Moreover, further surprises will come on the TIFF stages during the Romanian-French season which is currently taking place, as part of a cycle of cultural manifestations and knowledge exchange between the two countries. Composer and pianist Jean-Michel Bernard, awarded at Cannes in 2007, and the legendary group Les Négresses Vertes will perform in Romania for the first time.
Lights, camera, action: on the silver screen in 2019
Two of the directors previously awarded at TIFF will return with their most recent works: Spanish filmmaker Rodrigo Sorogoyen, whose Stockholm won the 2014 Transilvania Trophy, will bring The Realm (San Sebastian, Toronto), an absorbing political thriller about corruption at all levels of pow-er that could easily have been inspired by events in Romania.
Then Uruguayan Federico Veiroj, winner of the Special Jury Prize at TIFF for his 2011 La vida util, presents Belmonte (San Sebastian, Toronto), a moving portrait of a freshly divorced painter seeking a balance between his successful career and his personal dependency on his 10-year-old daughter.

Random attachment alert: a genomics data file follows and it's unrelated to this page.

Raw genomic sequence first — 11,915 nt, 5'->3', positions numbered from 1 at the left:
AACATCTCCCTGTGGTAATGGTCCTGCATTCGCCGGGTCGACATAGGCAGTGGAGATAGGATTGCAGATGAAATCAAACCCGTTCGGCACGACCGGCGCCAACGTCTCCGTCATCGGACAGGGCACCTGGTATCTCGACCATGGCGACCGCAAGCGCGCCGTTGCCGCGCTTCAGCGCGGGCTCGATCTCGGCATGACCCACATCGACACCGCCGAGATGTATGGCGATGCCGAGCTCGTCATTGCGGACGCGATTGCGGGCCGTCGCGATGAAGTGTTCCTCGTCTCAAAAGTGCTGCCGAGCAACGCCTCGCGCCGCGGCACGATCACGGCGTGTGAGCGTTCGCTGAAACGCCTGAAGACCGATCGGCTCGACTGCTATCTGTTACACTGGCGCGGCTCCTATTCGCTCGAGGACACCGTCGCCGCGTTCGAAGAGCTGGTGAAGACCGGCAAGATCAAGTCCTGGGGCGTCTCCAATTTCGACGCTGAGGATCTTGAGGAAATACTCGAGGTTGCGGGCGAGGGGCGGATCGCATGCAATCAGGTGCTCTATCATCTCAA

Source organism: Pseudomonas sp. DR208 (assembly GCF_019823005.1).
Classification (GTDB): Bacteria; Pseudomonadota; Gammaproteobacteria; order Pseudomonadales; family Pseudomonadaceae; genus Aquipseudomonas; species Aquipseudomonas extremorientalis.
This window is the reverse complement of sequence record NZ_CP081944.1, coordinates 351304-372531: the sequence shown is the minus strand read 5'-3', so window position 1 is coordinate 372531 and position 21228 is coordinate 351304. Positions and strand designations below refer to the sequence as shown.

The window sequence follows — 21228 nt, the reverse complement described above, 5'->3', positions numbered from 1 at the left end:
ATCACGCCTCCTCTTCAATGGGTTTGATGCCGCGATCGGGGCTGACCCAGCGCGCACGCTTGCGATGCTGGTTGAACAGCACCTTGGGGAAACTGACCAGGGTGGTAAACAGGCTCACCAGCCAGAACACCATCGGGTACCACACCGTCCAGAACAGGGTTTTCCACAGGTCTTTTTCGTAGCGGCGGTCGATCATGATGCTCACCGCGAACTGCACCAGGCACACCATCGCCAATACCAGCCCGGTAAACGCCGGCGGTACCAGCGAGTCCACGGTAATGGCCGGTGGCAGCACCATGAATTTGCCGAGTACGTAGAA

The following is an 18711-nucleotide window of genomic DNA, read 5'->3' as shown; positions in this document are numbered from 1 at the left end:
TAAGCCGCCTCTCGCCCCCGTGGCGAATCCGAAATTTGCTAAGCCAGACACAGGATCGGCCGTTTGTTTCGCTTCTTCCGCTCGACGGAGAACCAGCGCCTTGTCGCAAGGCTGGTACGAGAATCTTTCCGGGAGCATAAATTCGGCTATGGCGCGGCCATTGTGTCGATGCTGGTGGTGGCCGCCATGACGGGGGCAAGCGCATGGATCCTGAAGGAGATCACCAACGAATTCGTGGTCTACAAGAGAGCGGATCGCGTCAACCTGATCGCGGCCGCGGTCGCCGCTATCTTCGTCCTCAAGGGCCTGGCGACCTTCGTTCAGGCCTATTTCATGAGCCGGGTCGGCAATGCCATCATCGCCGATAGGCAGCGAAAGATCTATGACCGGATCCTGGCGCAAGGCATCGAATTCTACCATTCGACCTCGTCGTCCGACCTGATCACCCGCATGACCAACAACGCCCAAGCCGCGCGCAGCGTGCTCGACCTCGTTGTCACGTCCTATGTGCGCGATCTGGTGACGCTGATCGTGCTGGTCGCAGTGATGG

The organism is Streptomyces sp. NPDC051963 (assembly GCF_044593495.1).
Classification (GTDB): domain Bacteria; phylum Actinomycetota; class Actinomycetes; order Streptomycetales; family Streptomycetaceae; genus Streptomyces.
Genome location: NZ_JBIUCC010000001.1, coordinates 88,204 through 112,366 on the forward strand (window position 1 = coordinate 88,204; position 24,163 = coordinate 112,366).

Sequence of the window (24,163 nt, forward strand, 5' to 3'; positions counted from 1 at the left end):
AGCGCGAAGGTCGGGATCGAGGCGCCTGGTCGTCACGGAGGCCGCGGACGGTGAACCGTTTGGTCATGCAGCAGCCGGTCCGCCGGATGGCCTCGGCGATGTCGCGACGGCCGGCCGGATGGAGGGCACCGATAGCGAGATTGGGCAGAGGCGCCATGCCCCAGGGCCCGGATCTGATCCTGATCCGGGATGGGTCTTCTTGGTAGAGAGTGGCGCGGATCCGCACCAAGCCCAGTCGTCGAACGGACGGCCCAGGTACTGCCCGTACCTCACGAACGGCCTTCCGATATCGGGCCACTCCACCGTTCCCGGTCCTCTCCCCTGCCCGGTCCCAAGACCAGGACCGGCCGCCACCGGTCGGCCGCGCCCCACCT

A different look at painting is provided by My Masterpiece, a new black comedy by Gaston Duprat, whose The Distinguished Citizen was shown last year at TIFF. Accused by his gallery owner of failing to promote his own work, painter Renzo Nervi vandalizes one of his paintings by shooting bullets into it. The intended act of self-vandalism is embraced as performance art, triggering a delicious farce about the business of art.
A decade after winning an Oscar for The Lives of Others, Florian Henckel von Donnersmarck returns to the fray with Never Look Away, which was presented in competition in Venice and has been freshly nominated for best foreign language film at the Golden Globes. Inspired by the life of Gerhard Richter, the director cuts across four decades of German history, from the Nazi regime to the Communist one in East Berlin, in an engrossing epic about the phantoms of the Holocaust and art in a totalitarian regime.